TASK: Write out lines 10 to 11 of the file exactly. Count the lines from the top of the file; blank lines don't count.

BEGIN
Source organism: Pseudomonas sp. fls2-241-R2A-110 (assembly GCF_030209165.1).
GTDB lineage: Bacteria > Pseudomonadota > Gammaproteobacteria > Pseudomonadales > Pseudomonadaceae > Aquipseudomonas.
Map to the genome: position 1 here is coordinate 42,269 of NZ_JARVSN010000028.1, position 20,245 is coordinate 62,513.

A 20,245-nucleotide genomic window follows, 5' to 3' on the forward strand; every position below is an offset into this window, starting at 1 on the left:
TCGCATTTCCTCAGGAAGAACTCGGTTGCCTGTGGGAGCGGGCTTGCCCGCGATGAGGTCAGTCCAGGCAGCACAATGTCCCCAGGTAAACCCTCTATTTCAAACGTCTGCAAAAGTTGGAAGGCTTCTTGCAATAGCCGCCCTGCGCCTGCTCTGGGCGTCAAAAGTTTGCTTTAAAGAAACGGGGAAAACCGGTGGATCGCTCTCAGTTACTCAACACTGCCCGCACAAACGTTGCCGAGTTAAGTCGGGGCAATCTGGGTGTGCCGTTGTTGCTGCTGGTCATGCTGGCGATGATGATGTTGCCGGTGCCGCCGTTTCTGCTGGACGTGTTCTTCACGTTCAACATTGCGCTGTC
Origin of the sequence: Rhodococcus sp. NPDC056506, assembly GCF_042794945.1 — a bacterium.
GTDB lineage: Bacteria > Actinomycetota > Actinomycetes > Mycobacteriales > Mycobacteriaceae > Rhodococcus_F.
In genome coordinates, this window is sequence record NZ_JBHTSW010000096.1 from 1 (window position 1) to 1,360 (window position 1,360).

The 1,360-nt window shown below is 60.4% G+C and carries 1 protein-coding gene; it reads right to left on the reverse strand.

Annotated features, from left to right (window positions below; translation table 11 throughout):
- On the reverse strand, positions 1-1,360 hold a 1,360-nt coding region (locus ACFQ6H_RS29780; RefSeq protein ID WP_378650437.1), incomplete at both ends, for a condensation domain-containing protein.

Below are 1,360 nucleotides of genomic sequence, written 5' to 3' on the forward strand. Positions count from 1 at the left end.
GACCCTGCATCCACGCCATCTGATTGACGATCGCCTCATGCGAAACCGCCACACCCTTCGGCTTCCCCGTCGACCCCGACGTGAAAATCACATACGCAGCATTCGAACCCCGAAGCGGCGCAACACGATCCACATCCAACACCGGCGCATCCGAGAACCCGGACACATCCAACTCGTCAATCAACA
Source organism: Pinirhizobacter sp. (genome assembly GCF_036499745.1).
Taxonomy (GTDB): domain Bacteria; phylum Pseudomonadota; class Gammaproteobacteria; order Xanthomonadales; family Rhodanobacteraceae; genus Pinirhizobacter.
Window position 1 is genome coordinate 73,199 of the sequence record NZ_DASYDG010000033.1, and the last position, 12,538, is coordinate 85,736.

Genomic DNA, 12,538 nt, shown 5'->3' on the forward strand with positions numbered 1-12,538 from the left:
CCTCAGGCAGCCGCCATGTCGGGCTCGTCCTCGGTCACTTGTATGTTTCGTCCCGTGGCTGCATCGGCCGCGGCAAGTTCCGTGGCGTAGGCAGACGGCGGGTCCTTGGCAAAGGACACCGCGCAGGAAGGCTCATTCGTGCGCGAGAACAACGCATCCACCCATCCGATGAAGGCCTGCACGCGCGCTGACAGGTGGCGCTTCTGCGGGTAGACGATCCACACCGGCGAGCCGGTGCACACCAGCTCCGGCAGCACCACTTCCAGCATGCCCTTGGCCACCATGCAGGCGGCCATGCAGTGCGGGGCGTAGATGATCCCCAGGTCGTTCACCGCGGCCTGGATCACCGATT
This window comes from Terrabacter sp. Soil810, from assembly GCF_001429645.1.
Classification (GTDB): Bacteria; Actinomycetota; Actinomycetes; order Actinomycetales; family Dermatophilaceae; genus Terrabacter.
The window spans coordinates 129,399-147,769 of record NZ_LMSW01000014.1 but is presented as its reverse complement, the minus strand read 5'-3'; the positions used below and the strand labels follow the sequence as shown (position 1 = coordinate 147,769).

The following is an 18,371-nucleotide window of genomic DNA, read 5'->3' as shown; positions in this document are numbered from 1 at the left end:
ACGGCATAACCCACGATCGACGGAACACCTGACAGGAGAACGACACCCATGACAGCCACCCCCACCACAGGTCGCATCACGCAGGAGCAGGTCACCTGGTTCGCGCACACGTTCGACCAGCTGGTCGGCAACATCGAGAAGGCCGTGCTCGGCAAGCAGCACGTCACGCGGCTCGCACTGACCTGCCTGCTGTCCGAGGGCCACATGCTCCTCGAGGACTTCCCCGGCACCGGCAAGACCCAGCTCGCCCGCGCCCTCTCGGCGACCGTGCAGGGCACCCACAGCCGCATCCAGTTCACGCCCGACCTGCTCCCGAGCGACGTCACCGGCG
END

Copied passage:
Annotated features, from left to right (window positions below; translation table 11 throughout):
- On the reverse strand, positions 1-1,360 hold a 1,360-nt coding region (locus ACFQ6H_RS29780; RefSeq protein ID WP_378650437.1), incomplete at both ends, for a condensation domain-containing protein.